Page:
Since 12 July 2012 with the renaming as US Salernitana 1919, the colour of the first shirt is again the traditional garnet.[3]

HonoursEdit

Winners (2): 1946–47; 1997–98
Winners (4): 1937–38; 1965–66; 2007–08; 2014–15
Runners-up (2): 1989–90; 1993–94
Runners-up (1): 1980
Winners (1): 2013–14 against Monza Calcio[15]
Winner (1): 2012–13
Winner (1): 2011–12 (as Salerno Calcio)

Current squadEdit

As of 11 November 2017

Note: Flags indicate national team as defined under FIFA eligibility rules. Players may hold more than one non-FIFA nationality.

No. Position Player
1   GK Marius Adamonis (on loan from Lazio)
2   DF Raffaele Pucino
3   DF Luigi Vitale
4   DF Alessandro Bernardini
5   DF Valerio Mantovani
7   MF Franco Signorelli
8   MF Antonio Zito
9   FW Alejandro Rodríguez (on loan from Chievo)
10   MF Alessandro Rosina (captain)
11   MF Alex
12   GK Michalis Iliadis
13   MF Sofian Kiyine (on loan from Chievo)
14   MF Francesco Della Rocca
15   MF Giuseppe Rizzo
16   DF Alessandro Tuia
17   MF Joseph Minala (on loan from Lazio)
No. Position Player
18   MF Sofiane Ahmed-Kadi
19   MF Leonardo Gatto
20   FW Francesco Orlando (on loan from Lazio)
21   DF Raffaele Schiavi
22   GK Boris Radunović (on loan from Atalanta)
23   MF Moses Odjer
24   FW Riccardo Bocalon
25   MF Nunzio Di Roberto
26   DF Patrick Asmah (on loan from Atalanta)
27   MF Matteo Ricci (on loan from Roma)
28   MF Mattia Sprocati
29   DF Gabriele Perico
30   FW Alessandro Rossi (on loan from Lazio)
31   FW Emanuele Cicerelli
33   GK Stefano Russo
34   DF Ștefan Popescu

Out on loanEdit

Note: Flags indicate national team as defined under FIFA eligibility rules. Players may hold more than one non-FIFA nationality.

No. Position Player
  DF Maryan Hutsol (to Agropoli)
  FW Giovanni Cappiello (to Monopoli)
  FW Nevio Carrafiello (at Rieti)
No. Position Player
  FW Mauro Infante (to Nuorese)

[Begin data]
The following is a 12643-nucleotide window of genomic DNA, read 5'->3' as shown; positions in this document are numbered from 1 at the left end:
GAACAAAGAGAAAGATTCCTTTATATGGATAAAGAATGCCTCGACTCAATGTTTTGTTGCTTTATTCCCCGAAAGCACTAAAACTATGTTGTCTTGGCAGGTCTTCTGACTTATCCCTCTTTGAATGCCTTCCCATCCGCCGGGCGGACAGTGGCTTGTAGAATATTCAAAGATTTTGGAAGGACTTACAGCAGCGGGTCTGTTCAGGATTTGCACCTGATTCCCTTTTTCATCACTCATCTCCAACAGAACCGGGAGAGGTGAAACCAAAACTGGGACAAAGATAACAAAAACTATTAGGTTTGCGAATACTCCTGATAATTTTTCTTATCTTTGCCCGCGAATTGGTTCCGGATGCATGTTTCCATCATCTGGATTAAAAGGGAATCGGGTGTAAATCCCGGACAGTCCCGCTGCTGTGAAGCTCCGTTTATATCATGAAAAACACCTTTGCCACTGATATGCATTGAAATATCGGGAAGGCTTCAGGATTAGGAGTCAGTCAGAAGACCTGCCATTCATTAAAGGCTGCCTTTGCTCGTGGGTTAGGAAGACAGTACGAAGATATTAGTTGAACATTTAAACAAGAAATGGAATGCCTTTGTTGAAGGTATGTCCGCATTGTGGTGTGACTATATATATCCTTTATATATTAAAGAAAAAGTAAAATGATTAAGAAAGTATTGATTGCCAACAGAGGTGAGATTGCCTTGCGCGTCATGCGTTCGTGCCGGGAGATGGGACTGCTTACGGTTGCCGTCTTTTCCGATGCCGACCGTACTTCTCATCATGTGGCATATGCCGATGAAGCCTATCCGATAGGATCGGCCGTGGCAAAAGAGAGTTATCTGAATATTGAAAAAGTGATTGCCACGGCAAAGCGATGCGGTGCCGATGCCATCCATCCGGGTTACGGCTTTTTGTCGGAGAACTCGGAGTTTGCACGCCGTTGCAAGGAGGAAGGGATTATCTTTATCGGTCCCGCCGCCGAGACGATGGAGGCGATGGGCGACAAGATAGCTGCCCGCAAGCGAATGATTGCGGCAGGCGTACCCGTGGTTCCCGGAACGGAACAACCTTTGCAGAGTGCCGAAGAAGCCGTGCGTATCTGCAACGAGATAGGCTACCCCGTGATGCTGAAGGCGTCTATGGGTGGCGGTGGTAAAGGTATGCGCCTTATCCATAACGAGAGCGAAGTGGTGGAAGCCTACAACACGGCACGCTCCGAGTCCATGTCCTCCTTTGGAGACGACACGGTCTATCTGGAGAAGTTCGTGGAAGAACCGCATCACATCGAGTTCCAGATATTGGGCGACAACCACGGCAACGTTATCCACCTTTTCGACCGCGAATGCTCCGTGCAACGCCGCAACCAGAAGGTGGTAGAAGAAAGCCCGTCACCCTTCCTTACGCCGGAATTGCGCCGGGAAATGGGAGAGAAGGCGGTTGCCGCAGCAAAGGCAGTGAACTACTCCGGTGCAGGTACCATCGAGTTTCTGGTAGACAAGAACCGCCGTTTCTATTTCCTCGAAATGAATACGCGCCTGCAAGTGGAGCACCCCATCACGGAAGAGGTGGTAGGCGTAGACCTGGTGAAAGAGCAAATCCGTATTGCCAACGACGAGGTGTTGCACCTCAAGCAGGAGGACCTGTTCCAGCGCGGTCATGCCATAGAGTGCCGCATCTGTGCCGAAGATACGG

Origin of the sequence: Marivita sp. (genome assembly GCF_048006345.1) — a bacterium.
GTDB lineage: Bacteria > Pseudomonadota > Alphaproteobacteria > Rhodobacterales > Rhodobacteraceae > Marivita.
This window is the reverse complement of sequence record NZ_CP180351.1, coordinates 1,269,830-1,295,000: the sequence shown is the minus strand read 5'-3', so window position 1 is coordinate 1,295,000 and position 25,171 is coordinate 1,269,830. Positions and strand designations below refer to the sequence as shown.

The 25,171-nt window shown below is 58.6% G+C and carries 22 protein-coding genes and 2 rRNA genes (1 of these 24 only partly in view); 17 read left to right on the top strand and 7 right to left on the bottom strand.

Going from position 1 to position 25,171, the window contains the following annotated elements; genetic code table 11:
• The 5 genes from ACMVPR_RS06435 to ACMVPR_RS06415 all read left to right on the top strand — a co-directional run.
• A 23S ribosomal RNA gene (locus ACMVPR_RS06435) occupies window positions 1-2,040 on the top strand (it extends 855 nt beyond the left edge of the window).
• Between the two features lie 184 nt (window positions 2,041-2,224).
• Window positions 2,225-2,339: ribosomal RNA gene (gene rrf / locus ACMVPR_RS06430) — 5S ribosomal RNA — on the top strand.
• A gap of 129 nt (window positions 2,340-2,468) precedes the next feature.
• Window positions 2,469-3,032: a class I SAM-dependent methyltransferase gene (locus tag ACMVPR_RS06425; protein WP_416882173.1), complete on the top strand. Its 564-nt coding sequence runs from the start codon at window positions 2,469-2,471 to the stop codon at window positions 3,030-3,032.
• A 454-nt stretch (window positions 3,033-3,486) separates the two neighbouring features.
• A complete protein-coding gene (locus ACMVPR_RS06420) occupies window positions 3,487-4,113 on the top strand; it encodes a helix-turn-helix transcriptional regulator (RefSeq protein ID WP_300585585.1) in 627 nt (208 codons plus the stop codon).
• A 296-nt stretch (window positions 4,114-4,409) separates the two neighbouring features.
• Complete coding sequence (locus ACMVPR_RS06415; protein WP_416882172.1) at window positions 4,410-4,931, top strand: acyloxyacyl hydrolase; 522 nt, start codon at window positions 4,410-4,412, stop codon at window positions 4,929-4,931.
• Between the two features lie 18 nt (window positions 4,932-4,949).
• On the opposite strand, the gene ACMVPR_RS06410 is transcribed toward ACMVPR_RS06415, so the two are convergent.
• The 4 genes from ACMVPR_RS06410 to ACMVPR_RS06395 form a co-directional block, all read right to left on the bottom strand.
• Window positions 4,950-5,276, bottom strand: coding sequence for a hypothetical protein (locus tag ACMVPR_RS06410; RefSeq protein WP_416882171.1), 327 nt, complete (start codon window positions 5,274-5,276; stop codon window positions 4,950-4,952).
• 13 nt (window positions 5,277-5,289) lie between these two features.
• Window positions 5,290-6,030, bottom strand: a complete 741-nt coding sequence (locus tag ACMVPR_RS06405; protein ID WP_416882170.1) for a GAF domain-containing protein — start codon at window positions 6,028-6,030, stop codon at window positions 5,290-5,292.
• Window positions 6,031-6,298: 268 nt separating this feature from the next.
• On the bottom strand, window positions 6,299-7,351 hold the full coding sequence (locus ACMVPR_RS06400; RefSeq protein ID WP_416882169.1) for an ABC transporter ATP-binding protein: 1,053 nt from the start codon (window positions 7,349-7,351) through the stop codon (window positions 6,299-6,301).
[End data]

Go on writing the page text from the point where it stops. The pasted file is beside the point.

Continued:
FW Roberto (at Arouca)

Former playersEdit

ManagersEdit

ReferencesEdit

  1. ^ http://www.salernocalcio1919.it/biglietteria-e-stadio/
  2. ^ "European Football stadiums". Fussballtempel.net. 
  3. ^ a b c d "UFFICIALE. Da adesso chiamatela U.S. SALERNITANA 1919 – Salernitana – Resport". Resport.it. 
  4. ^ "Nasce "Salerno Calcio" Nel simbolo San Matteo" (in Italian). Lacittadisalerno.gelocal.it. Retrieved 24 August 2011. 
  5. ^ http://www.salernocalcio1919.it/calendario-girone-g/
  6. ^ "LND – Pagina non-trovata". Lnd.it. 
  7. ^ "Salerno Calcio, c'č l'iscrizione Oggi la presentazione dello staff – Corriere del Mezzogiorno". Corrieredelmezzogiorno.corriere.it. 
  8. ^ "Modifica dell'art. 52 delle Norme Organizzative Interne della FIGC (Titolo sportivo)". Civile.it. 
  9. ^ http://www.salernocalcio1919.it/societa/
  10. ^ "Lotito, show a Salerno "Torneremo in alto"". Repubblica.it. 
  11. ^ "E' nata la nuova Salernitana Il Salerno calcio sarà "blau-grana" Lotito: non è un satellite della Lazio" (in Italian). Ilmattino.it. Retrieved 24 August 2011. 
  12. ^ "Mara Carfagna Ťpresidentessať granata La carica degli ex per la Salerno calcio" (in Italian). Corrieredelmezzogiorno.corriere.it. Retrieved 24 August 2011. 
  13. ^ "La Storia: 1910–1919" (in Italian). Salernitana.it. 24 June 2007. 
  14. ^ "Sarà "Salerno Calcio" il nome della nuova società calcistica della città. Lotito e Mezzaroma hanno presentato i loro progetti" (in Italian). 12mesi.it. 26 July 2011. Retrieved 24 August 2011. 
  15. ^ "Festa Arechi nel nome di Ago, alla Salernitana la Coppa Italia". Ilmattino.it. 
  16. ^ "Statistiche del giocatore su Fifa.com". Retrieved 24 February 2010. 
  17. ^ "Scheda del giocatore su Hellastory.net". Retrieved 17 August 2009. 
  18. ^ "Francesco Di Jorio". National Football Teams. Benjamin Strack-Zimmerman. Retrieved 31 July 2012. 
  19. ^ "Profilo sul sito dell'AaB". Aabsport.dk. 
  20. ^ "Roberto Merino convocato nella Nazionale Peruviana". Retrieved 17 August 2009. 

Further readingEdit

  • Giovanni Vitale (2010). Salernitana storia di gol sorrisi e affanni. International printing. ISBN 978-88-7868-094-4. 

External linksEdit